People seem genuinely surprised that their friendships can be "dysfunctional" or "toxic" when they come in for therapy. Not all friendships are created equally. I would hazard to say that some friendships should not be created at all! LOL! People often choose friends to meet unmet needs, overlooking negative behavioral and personality traits for the sake of friendship. Invariably, this leads to an imbalance within the relationship where one person feels used (This also occurs in many romantic relationships). Make sure that you are a good friend and that you have good friends. Good friends will want what is best for you and will support you in positive areas of growth and change. They will also, however, tell you when you are out of line and will "supportively" put you in your place. Interestingly enough, I did not find my two best friends until I started my university studies. Both are very bright, sober, and thoughtful with quick wits. Hopefully, they would say the same of me! LOL! Actually, we are close enough that we can tell by an e-mail or telephone call when something is wrong. We can go months without seeing one another, but when we get together, it is as if we've never been apart. We will, however, when needed, be brutally honest with each other. This leads to interesting and spirited discussion, but never anger. They've both been suggesting that I leave my present professions (education and counseling), which has been tough to hear, but has sunk in. They think I deserve more and have been honest in letting me know that. This, of course, necessitates a "change process" for me.
A good friend supports and sometimes spurs you to change for the better. They will also have high standards for you and for themselves. Finally, good friends, because there is usually no blood tie (They love you for you.), can be more objective in their appraisal of you. Often when I have a particularly difficult problem, I will think about the problem, formulate my solution, and then take it to each of my two friends separately. The vast majority of the time they will give the same advice, even if different from my solution. This a valuable alternative opinion. On those times we disagree, the spirited debate takes place. We work though the problem, eat a good meal, and knock back a few beers or something suitable for the occasion. The beauty of this is that all of us are free to to do this with one another. If this is NOT happening for you, reconsider your friendships. Friends should not take you away from that which is positive in your life. If they do, there is a barrier to eliminate.
Romantic relationships present some of the same problems that friendships do. However, there is a differing degree of intimacy that makes us more vulnerable. Certain types of intimacy can make us feel "loved" or "in love." The biggest problem I saw when working with clients, particularly college students, was the failure to recognize the truly complex nature of romantic relationships.
The pursuit of unhealthy relationships has derailed many a man and woman, personally, developmentally, academically, socially, and in other ways. We all want to feel loved and will often haphazardly pursue relationships that detract from our personal goals and development. How many of us know people in relationships where one person does all of the work while the other seems to "take"? I've seen this many times. A person gives themselves to a marriage and family without having had the benefit of setting proper goals and pursuing some self-development before marriage. The children are grown and now divorce looms. The divorced person finds himself or herself without an identify, outside of that as a spouse and/or parent, for example, and has no clue to do without the marital relationship. In working with such a person, there is a period of self-exploration to learn about himself or herself (e.g. finding talents, gifts, likes and dislikes, attitudes, beliefs, etc.) and then learning a new paradigm for relationships and way of "being" in the world.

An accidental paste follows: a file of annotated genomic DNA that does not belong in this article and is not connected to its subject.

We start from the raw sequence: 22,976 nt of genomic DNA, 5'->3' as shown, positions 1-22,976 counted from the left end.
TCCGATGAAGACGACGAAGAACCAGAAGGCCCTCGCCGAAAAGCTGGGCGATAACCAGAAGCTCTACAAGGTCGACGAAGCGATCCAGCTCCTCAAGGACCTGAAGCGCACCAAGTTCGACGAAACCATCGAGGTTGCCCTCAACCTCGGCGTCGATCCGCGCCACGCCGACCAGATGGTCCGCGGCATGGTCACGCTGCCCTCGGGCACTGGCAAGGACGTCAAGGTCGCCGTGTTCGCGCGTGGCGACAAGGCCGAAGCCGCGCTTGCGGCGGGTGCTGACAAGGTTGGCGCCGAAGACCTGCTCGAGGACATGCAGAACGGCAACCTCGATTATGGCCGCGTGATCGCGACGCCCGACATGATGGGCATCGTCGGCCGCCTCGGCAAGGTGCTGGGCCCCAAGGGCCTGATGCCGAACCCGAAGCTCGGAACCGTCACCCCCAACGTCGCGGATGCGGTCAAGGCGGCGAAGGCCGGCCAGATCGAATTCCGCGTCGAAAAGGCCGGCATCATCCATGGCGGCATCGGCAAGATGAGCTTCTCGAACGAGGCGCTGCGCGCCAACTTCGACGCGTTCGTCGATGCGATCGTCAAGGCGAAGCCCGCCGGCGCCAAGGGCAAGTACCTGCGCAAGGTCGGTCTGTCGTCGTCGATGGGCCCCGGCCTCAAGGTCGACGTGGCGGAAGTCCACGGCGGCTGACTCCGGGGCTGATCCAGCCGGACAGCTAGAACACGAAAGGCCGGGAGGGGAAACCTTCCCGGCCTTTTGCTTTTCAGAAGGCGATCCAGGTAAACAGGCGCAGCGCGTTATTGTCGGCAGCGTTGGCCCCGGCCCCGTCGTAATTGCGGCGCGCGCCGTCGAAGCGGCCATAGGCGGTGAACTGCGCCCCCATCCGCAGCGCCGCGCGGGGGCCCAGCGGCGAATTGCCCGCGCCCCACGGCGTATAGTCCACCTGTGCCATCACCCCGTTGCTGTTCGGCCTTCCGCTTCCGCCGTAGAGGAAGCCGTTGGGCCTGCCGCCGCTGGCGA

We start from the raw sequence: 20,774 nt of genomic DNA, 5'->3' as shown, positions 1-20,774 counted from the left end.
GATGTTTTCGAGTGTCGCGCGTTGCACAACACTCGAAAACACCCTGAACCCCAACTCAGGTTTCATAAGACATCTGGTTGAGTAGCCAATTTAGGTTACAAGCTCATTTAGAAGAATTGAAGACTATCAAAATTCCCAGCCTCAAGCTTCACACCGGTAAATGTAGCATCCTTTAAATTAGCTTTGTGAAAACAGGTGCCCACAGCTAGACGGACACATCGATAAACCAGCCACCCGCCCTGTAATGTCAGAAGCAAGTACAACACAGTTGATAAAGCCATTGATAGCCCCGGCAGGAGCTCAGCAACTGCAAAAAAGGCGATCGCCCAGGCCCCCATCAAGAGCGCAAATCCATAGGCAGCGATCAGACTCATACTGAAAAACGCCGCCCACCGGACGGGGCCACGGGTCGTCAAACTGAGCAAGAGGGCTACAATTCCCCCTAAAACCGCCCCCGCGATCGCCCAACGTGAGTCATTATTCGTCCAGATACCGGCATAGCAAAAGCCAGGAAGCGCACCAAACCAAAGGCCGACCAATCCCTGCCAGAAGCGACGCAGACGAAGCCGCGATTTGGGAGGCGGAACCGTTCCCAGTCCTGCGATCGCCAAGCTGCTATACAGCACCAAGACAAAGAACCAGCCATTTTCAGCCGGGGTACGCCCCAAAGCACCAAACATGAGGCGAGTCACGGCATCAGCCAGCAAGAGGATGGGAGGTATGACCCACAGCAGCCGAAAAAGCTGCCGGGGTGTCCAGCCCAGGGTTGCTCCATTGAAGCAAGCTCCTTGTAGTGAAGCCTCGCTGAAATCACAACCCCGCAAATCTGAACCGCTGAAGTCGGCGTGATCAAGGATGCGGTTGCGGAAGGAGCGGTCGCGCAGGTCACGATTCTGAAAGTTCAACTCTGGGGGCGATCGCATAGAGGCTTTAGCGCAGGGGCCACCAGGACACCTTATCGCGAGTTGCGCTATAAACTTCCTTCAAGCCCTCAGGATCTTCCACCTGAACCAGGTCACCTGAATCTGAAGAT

In short, look for a person who wants the best for you. Look for someone who is a "whole" person with interests, friends, hobbies, and a life. Make sure that you are also a "whole" person and have a life as well. There certainly should be compatibility across a number of dimensions in order to create a stable relational bond and life with your partner. However, there should be the opportunity to pursue some personal goals and interests that are not necessarily shared by both of you, but will make both of your lives richer and more satisfying together.
Finally, I believe that the best goals are those that conform to the will and laws of the Creator. Make sure that your goals are not only good for you, but are in accordance with that which He deems best for you. Doing this will not necessarily make it easier to reach your goals, but will give you the perseverance, strength, and faith to pursue your goals, and ultimately achieve them. Take time to read and study the Word. Pray that you learn His will for you. Is this not the ULTIMATE GOAL?
Ideally, the goals you pursue should be a blessing to not only you, but to others. As I watch the world get more dangerous and crueler by the day, it is my sincere wish that those of you who read this blog set a goal to help someone else live a better life. Mentor a child, visit the elderly, give someone a ride, help someone workout and get in shape, take someone to worship, share a meal, or spend some quality time with family, friends, loved ones or others. If you don't know what you can do to help, simply ask someone what you can do to be of service. Apply the Golden Rule. As we bless others we are blessed!
I end this blog, by wishing you in advance, a safe, productive, healthy and blessed 2013!